- Average speed can be calculated by dividing the total distance the object travels by the total amount of time it takes to travel that distance.
- While the speed of the object may vary during the total time it is moving, the average speed is the result of the total distance divided by the total time taken.
- Speed measurements contain a unit of distance divided by a unit of time. Examples of units of speed might include “meters per second” (m/s), “kilometers per hour” (km/h), or “miles per hour” (mph or mi/hr).
- Average speed can be calculated using the formula v=d/t where the variables are:
- v is the average speed of the object with units of m/s
- d is the total distance or length of the path of the object with units of m
- t is the total time taken to cover the path with units of s
- Speed cannot have a negative value.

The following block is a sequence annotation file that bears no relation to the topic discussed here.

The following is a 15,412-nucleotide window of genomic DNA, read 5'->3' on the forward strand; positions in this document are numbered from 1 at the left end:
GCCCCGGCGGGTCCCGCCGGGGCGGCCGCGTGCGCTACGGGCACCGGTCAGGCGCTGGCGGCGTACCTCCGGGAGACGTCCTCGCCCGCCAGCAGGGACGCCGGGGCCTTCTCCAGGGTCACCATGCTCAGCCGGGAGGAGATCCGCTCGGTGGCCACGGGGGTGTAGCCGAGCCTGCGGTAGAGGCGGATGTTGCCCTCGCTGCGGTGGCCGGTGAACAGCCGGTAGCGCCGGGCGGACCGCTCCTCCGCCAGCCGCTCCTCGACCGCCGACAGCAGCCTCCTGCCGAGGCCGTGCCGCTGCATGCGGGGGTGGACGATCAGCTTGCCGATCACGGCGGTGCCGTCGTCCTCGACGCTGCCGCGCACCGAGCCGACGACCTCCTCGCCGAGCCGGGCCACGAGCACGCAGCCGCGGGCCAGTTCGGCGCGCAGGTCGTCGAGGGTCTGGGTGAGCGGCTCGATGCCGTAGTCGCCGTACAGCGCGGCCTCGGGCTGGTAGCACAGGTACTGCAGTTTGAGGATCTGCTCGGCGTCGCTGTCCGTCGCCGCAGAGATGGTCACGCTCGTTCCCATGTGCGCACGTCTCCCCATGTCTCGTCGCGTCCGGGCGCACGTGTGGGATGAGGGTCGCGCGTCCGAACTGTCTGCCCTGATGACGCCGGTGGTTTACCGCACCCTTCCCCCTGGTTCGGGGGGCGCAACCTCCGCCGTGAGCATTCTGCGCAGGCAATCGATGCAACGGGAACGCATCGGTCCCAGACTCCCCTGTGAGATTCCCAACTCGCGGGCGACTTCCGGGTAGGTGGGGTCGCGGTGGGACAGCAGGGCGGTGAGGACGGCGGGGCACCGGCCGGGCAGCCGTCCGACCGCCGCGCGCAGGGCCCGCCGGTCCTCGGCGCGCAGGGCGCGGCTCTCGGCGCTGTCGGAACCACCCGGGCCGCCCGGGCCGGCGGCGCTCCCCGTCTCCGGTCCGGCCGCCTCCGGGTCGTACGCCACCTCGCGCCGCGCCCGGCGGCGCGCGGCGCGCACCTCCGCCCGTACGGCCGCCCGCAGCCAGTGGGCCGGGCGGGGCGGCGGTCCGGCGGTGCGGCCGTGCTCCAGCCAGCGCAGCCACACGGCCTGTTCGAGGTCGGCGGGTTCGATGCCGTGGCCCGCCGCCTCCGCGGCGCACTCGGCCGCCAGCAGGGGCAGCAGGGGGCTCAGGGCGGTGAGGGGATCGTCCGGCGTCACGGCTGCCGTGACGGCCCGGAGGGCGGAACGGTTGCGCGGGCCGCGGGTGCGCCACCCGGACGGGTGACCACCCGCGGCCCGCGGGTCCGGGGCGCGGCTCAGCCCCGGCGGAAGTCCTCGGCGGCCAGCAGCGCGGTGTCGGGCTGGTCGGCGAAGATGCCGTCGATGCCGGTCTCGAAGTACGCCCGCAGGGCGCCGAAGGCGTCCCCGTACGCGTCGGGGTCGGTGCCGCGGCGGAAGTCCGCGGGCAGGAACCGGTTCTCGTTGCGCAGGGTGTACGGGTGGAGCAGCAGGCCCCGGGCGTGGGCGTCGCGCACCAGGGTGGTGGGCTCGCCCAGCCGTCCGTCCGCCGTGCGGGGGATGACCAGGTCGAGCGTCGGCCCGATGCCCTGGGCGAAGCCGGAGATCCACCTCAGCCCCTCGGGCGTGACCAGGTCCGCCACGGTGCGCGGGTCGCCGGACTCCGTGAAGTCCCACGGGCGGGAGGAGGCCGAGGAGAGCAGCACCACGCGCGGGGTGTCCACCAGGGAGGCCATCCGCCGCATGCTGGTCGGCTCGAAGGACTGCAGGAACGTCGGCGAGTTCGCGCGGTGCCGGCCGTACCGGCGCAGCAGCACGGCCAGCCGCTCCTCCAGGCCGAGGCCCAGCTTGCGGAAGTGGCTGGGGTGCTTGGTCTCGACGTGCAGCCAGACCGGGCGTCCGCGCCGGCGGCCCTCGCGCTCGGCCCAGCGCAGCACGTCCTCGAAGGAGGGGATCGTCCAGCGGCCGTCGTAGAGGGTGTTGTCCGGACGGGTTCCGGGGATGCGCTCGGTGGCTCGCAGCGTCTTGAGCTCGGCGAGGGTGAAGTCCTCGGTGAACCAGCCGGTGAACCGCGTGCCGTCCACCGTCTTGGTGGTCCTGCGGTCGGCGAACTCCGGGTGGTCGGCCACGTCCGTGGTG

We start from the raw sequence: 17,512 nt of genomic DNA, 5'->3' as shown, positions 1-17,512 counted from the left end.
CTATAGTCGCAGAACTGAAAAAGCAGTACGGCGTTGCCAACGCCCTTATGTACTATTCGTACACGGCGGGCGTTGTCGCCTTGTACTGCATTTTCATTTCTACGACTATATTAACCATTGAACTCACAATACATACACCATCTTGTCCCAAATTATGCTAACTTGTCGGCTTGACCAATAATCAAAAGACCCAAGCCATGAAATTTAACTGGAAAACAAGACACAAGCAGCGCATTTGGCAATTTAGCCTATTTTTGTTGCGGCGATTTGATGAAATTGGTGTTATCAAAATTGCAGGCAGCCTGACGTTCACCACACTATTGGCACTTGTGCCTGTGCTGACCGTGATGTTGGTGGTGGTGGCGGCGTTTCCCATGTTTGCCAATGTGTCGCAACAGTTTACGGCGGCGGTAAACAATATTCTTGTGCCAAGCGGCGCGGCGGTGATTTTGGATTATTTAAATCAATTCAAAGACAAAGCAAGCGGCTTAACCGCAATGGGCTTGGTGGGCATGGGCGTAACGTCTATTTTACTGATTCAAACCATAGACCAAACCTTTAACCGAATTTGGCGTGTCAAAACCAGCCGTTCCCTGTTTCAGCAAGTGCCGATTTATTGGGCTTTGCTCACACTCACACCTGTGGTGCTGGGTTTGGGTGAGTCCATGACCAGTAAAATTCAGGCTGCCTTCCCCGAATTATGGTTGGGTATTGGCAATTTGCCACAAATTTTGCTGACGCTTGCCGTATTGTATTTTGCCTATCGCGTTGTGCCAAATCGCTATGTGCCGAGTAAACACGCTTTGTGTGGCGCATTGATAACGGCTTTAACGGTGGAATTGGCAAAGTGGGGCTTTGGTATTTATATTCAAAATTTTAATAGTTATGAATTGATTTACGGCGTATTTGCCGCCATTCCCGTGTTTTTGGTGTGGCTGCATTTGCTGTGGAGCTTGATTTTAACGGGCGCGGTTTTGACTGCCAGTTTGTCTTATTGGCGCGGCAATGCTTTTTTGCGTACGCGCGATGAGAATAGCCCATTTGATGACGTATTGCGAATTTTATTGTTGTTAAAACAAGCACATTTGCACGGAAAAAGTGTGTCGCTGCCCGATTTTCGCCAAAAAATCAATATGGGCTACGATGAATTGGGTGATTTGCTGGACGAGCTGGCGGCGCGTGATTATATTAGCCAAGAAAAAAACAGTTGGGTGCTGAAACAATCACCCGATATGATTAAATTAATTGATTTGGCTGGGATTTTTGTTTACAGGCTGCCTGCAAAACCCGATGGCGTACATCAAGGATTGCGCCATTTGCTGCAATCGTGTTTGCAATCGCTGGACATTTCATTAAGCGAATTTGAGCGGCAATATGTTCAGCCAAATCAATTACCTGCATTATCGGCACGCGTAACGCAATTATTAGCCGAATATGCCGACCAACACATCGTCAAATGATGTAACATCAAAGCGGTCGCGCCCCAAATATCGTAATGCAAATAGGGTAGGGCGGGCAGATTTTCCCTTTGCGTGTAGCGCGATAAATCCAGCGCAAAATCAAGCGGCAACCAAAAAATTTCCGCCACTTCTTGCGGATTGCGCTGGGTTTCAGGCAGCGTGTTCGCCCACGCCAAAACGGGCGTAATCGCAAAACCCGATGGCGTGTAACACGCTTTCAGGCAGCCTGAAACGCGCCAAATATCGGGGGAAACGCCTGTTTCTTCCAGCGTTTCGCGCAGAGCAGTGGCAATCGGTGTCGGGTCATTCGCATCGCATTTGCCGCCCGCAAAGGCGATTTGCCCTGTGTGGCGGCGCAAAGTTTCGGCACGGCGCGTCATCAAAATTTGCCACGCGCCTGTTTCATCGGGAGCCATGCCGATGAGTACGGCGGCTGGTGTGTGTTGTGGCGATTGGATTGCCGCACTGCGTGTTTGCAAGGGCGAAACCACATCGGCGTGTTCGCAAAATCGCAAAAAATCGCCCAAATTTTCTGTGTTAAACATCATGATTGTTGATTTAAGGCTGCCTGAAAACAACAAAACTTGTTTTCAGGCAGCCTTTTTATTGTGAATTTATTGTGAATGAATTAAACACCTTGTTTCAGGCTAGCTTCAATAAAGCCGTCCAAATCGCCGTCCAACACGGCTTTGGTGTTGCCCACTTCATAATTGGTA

Calculating Average Speed
(Speed and Direction)
- Velocity refers to both the speed of an object and the direction of its motion.
- A velocity value should have both speed units and direction units, such as m/sec north, km/h south, cm/s left, or km/min down.
- If an object is moving forward, it has positive velocity. When an object is moving backwards, it has negative velocity.
- When you throw a ball in the air, it has positive velocity. When it heads back towards you, it has negative velocity.
Speed vs. Velocity vs. Acceleration
- Investigate how acceleration is the rate of change in velocity.
- Solve problems for time or distance. Click here for some sample problems